Painting pets and drawing animals can be a lot of fun. While it's great to see the artwork finished and ready to hang on a wall, the process itself brings a lot of satisfaction. And it's not just about copying a photo. An important part is also expressing yourself through your brushstrokes and artistic decisions. In other words, take the reference and make it your own, because that's what really makes a painting stand out! For more on this, check out our guide on how to paint fur.
I admire the grace and beauty of animals, and I love painting fur and seeing brushstrokes come to life and become something you could almost touch. And, although you can use different mediums to achieve that effect, I use oils because it's my favourite medium. In this workshop, I will show you my technique and offer tips on how to improve your painting. Some of the tips also work if you're painting a portrait of a person or even a landscape.
I will also tell you how to prepare your painting surface. Painting on board will allow you to convey the texture of your subject more effectively. However, painting on canvas works just as well.
01. Prepare the board
If you're using MDF, you'll need to sand the board first. You can then apply three to four thin layers of acrylic gesso to the surface. Let each layer dry and sand it, before applying the next layer. Try to keep the layers thin, as thick layers are harder to smooth out.
02. Apply a wash
I create a wash using a mixture of burnt umber paint and thinner and apply it onto the board. White board can be very overpowering, so toning it with a wash will help you see the values better once you start to paint. I use burnt umber because it dries quickly.
03. First sketch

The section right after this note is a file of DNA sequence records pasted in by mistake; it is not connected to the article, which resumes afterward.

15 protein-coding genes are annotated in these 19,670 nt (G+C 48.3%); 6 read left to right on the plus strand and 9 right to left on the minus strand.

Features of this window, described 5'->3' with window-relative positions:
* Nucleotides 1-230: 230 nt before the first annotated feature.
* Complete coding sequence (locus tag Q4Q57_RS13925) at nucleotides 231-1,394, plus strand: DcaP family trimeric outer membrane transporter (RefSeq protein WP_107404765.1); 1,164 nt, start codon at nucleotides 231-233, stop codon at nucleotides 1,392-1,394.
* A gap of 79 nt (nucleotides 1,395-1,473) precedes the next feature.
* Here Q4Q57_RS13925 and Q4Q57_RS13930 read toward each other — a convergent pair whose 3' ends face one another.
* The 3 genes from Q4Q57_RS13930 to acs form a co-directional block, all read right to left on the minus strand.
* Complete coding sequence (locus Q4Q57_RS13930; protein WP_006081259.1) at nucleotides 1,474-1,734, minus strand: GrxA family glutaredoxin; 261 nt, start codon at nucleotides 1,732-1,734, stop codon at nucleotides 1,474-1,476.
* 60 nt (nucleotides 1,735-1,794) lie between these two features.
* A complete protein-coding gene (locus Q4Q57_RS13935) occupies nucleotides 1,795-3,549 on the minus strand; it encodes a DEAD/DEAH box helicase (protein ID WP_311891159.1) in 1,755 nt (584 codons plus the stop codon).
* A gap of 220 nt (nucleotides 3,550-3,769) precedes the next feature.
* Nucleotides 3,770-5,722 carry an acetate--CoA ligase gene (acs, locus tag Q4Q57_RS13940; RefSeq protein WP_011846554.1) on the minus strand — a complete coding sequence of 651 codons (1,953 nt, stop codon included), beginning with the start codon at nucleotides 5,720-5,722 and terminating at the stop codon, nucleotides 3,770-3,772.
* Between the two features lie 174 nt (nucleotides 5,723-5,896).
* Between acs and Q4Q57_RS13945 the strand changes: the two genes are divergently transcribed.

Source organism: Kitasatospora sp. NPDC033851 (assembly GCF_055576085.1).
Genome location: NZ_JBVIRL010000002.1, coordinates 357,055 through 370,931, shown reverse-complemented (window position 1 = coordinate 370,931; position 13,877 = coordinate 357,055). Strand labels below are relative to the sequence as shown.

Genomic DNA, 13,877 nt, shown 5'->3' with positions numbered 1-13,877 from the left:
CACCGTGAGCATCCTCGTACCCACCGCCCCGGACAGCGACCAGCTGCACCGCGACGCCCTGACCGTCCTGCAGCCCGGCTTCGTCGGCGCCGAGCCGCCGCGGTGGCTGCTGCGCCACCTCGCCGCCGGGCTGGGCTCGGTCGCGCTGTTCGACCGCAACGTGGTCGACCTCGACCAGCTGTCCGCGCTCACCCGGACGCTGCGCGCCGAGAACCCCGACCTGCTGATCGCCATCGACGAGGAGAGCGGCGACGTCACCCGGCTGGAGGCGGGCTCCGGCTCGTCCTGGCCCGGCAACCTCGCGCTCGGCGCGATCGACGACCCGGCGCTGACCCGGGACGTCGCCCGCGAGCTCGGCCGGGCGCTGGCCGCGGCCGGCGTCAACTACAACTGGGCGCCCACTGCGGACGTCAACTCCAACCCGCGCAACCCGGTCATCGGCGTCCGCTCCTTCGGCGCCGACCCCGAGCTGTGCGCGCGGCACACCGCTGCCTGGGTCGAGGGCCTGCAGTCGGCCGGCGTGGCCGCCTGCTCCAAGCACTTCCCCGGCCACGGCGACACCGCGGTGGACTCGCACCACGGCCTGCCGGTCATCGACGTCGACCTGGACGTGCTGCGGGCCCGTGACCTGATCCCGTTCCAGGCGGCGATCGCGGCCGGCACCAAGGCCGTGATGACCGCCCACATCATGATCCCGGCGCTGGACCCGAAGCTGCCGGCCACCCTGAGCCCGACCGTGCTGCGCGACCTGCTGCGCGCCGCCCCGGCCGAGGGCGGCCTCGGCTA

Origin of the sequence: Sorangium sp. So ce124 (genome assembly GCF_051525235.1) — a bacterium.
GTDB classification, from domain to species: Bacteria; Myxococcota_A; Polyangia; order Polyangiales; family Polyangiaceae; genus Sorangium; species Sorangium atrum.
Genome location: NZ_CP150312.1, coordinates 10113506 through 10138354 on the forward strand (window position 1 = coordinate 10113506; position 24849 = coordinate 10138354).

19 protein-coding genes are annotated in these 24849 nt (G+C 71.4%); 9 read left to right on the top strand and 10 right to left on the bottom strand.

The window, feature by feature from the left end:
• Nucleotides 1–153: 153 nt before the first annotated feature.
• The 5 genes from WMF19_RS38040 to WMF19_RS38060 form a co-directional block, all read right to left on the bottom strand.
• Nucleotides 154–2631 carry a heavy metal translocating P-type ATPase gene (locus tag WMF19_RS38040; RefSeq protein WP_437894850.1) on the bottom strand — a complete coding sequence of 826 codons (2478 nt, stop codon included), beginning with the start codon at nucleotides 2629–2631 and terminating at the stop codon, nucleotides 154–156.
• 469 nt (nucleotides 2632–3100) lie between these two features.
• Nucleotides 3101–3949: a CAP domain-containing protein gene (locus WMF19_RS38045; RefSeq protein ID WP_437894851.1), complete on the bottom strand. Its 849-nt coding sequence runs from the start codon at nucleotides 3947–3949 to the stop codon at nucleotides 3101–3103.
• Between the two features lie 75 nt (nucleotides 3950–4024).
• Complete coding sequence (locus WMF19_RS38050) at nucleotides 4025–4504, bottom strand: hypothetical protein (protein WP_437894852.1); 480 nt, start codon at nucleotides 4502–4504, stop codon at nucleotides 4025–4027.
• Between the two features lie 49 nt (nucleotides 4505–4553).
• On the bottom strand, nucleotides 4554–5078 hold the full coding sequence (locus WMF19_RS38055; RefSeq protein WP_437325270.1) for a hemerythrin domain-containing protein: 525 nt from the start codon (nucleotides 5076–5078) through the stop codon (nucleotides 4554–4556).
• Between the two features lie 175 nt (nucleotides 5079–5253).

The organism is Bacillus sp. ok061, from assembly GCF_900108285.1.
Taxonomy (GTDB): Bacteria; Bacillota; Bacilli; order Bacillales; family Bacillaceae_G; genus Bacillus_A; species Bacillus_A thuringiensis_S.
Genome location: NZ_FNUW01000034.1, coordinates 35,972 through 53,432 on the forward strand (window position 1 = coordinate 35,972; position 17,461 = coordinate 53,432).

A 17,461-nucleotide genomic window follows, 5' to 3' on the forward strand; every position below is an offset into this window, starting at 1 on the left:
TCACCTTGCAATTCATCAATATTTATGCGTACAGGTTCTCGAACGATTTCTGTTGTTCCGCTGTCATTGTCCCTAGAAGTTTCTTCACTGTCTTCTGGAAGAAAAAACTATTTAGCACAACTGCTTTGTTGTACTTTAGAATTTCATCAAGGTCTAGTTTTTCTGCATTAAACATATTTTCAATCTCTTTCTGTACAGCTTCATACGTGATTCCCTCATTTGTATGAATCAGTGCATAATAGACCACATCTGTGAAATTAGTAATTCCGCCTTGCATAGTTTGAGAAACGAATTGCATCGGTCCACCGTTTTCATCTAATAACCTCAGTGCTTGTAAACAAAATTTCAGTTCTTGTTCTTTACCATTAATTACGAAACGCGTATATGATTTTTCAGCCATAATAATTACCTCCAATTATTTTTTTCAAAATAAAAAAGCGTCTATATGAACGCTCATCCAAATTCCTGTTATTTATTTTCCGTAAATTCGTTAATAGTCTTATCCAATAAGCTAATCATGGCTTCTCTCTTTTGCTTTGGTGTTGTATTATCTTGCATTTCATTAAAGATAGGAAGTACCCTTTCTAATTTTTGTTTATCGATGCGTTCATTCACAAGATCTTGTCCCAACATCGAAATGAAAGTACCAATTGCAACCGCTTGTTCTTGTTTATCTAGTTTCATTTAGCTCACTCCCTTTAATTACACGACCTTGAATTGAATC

The more time you spend getting the anatomy and proportions correct at this early stage, the less correcting you will need to make later. Keep your reference photo to hand – or print it big – so you can compare it with the painting at all times.
04. Paint the background
The background of a painting can strongly affect how colours work together, which is why it's the first thing I paint. It's also easier to focus on the subject when a large part of the painting is already established. I use a flat brush and palette knife to create the background.
05. Paint the eyes
Eyes are very important when establishing likeness in a portrait. It's important to remember that highlights appear on the surface of the translucent cornea, while shadows are created underneath, on top of the iris. This is especially visible in cats' eyes as their pupils are very narrow.
06. Paint the face
For the face, I first add a base colour to establish shapes and likeness. Once I have this, I start working on details (fur, ears, nose) using a fine 00 brush. I then gradually apply thicker layers of paint on top, working with two or more shades and trying not to mix them.
07. Then... paint fluffy fur!
This cat is very fluffy and long and therefore fun to paint! Fur consists of different types of colours layered on top of each other. Each strand has a shadow and highlight defining its shape. I paint fur in sections, applying darker colour (shade) first, then lighter colour (highlight) on top.
08. Transition furry edges
In most paintings, you will have sharp edges while others are left soft. The transition between the fur and background should be fairly soft but not blurred. Make sure soft strands of hair are still visible. Oils are very good for creating soft and hard transitions, so experiment a little.
09. Evaluate your painting
Sometimes I have to make last-minute decisions, even when the painting is almost finished. At first I liked the composition I had here, but when I finished the portrait, the tail going out of the shot started to bother me… I decided to paint over it, therefore hiding it behind the cat. In the end, I feel it really helped the final composition.
10. Add whiskers
Whiskers should be painted after all the other layers have been rendered. You can wait until the painting dries before you apply them, but it's not absolutely necessary. I use the smallest 00 brush, applying paint slowly, but with a degree of confidence. As with the rest of the details, steadying my hand with a mahlstick is essential.
This article originally appeared in Paint & Draw issue 6; buy it here!